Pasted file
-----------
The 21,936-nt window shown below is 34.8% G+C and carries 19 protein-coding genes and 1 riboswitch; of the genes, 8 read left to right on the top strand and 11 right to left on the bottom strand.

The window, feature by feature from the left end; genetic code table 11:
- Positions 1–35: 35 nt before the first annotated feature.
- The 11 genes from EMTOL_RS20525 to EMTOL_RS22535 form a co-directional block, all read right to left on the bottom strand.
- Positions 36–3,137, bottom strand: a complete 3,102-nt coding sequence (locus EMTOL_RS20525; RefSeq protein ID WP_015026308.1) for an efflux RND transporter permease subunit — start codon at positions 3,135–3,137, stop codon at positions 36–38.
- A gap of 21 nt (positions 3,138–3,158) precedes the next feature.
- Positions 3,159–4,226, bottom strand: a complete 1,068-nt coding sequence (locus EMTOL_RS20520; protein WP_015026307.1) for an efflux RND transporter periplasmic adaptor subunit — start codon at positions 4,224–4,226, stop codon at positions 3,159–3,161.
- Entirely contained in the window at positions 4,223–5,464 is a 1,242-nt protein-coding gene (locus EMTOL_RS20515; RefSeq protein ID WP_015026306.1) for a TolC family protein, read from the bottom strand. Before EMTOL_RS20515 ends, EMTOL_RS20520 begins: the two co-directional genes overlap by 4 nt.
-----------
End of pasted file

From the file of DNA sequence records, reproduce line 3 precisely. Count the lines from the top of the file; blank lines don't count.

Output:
- Positions 1–35: 35 nt before the first annotated feature.